It dawned on me that I had a responsibility toward the Lord’s Great Commission (Matthew 28:18-20).  You see, you can’t be in the Moody Bible Institute very long before you’ll have to face that.

The dedication to sending young missionaries out into the world remained central to evangelical higher education throughout the twentieth century. To offer just one small example of the scope of these schools’ missionary efforts, consider a poll from Biola University in 1962. In that year, according to the student paper, 47% of its graduating class was heading out to full-time missionary work.

IMG_1919

Classroom notes, MBI, c. 1940s

This focus on missionary work—today and in the past—has been the thing that has made evangelical higher education most radically different from the mainstream. In addition to all the ways it has mimicked mainstream schools—with sports, careers, social life, and academics—“Fundamentalist U” also trained students to give it all up, to sacrifice themselves in missionary labor.

I Love You but You Didn’t Do the Reading

Frost on the pumpkins and the Brewers in the playoffs. What could be better? How bout another week full of ILYBYGTH-themed stories from around the interwebs?

More teens are abandoning traditional gender categories, at CNN.

genderunicorn1

What do some conservatives have against the unicorn?

Why are tests so hard to kill? New Jersey struggles to get rid of its common-core tests, at NJ.com.

What color is your Jesus? Three-quarters of white evangelicals still support Trump. Three-quarters of black evangelicals oppose him, at Vox.

Going up for tenure? Don’t bother with public scholarship, says a new survey at CHE.

Why so many Catholics and so few evangelicals on SCOTUS? Gene Zubovich says it’s a matter of school history.

By virtue of their 19th-century separationist anxieties and their investment in institutions of higher learning, Catholics have become the brains of the religious Right in the US.

Moody Bible Institute picks a new leader after a rough year, at CT.

Jerry Falwell Jr. explains why evangelicals love Trump, at The Guardian.

Ever since I’ve known him, he’s been a good, moral person, a strong leader, a tough leader – and that’s what this country needs.

Kirk on campus. No, not that Kirk. A review of Turning Point USA’s Charlie Kirk’s new book about conservative campus dreams at CHE.

Dirty tricks, done dirt cheap: Arizona Republicans get busted trying to donate $39.68 to their Democratic rivals, posing as communists. At The Guardian.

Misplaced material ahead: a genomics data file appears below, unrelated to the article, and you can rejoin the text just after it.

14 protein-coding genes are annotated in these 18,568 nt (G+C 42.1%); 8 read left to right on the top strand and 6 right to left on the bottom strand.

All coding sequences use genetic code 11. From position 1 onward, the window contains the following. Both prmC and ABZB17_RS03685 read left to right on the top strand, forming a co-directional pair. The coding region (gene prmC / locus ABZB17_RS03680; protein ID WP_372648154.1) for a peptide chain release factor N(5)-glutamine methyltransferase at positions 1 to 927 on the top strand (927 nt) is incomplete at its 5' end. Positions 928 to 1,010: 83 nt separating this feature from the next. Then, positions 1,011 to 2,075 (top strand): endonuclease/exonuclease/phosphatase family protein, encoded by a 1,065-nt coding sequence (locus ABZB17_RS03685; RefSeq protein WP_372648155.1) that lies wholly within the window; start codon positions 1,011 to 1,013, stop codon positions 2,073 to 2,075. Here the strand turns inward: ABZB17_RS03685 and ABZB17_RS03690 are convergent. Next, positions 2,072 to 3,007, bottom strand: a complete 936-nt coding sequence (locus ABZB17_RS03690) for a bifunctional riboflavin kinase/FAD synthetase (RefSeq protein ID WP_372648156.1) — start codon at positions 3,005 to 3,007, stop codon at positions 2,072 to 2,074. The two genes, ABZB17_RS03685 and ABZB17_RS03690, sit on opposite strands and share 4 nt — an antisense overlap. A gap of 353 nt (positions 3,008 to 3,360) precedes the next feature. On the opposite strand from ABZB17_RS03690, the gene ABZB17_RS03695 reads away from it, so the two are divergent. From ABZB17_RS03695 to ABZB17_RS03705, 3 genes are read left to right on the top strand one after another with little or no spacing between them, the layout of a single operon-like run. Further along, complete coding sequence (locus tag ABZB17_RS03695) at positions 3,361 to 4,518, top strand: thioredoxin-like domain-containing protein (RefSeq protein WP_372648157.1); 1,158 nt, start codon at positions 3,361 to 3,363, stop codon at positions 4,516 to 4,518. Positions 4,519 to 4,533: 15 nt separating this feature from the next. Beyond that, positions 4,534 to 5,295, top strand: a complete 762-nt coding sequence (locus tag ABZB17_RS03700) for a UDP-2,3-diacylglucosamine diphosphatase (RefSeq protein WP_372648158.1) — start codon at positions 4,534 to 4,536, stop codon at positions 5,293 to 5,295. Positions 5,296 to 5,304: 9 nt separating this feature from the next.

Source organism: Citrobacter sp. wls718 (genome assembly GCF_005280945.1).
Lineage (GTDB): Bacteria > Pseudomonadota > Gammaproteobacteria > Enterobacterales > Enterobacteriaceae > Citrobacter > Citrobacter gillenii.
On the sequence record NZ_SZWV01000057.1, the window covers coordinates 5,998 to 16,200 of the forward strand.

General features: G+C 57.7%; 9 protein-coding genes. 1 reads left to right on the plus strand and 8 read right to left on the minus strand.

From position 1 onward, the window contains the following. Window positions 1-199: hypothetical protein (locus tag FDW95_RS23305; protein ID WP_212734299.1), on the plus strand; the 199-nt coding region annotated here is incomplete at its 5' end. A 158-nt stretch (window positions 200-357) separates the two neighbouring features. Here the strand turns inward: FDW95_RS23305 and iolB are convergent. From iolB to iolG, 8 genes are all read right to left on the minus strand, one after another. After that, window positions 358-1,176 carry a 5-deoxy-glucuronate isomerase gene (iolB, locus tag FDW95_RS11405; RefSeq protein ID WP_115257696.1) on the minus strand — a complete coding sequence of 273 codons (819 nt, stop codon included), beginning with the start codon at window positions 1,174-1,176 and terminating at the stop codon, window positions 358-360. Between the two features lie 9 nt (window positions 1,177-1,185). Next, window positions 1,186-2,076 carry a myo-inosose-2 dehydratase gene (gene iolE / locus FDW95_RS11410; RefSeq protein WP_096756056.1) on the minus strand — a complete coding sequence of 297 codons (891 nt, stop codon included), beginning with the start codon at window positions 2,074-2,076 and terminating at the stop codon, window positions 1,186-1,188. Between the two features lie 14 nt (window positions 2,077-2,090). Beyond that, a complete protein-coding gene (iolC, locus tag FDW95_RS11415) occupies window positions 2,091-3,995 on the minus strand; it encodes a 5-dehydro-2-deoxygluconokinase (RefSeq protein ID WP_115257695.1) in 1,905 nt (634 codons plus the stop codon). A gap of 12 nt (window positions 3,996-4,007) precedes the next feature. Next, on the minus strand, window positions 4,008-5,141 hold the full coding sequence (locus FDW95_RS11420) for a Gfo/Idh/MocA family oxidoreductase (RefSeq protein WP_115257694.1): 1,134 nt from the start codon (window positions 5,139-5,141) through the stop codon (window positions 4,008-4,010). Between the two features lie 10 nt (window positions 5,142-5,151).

Falwell Wasn’t Trying to Be Funny…

To be fair, it wasn’t the worst mistake he ever made. But Jerry Falwell Jr.’s recent goof has some complicating factors that make it hard to ignore.

lincoln

Erm…actually, Jer…

As we’ve seen, Falwell has a rough track record in quotable quotes. As the president of a huge evangelical Christian university, he has in the past misquoted the Bible. That has to hurt.

In his recent interview with The Guardian, President Falwell compounded his errors. If it were someone else speaking, I would be tempted to think Falwell was making a subtle and hilarious gibe. In reality, though, I think he just got mixed up.

Here’s what we know: In the recent Guardian interview, Falwell lauded President Trump to the skies. Not only did Falwell support Trump for strategic reasons, he actually believed Trump to be a morally good person. As Falwell put it,

Ever since I’ve known him, he’s been a good, moral person, a strong leader, a tough leader – and that’s what this country needs.

That’s a difficult position for me to understand. I can understand backing a bad person who is fighting for your side. I can understand backing an immoral character who fulfills important promises. But I can’t understand how anyone would call Trump a “good, moral person.” Maybe some SAGLRROILYBYGTH can explain that one to me.

The point this morning, though, is different. In his encomiums to President Trump, President Falwell insisted that he and Trump were totally on the same page. As Falwell told the Brits,

I usually tweet something similar to what he tweets a day or two before him. We think alike.

And, apparently unintentionally, Falwell went on to prove his intellectual similarity to Trump by making a glaring historical error. I can’t tell for sure, but I think Falwell got confused about what century America’s Civil War was in. America had not been this polarized in a very long time, Falwell said.

not since the civil war. I don’t know where that takes you. I can’t imagine a war breaking out in a civilised society in the 21st century. But if this was the 18th century, I think it would end up in a war. It’s scary.

I hate to be this guy, but anyone could tell you that America’s Civil War happened in the 19th century, not the 18th.

I know, I know, it’s an understandable mistake, sort of. And I don’t think Falwell meant to be funny, but how hilarious would it be if he wanted to prove his similarity to the fact-averse Trump by insisting on making at least one glaring error per public appearance?

Higher Ed as a Weapon

Looks like the tradition continues. As the Brett Kavanaugh hearings sweep over Washington DC like a brushfire, Liberty University is back to its old 1970s tactics. Turns out clean-cut well-dressed conservative Christian students are a potent political weapon.

liberty busses at kavanaugh hearing

From Jack Jenkins…

Here’s what we know: Jack Jenkins has reported that two Liberty University busses pulled up to the Kavanaugh hearings this morning. Presumably, Jerry Falwell Jr. is pulling a few pages from his dad’s political playbook.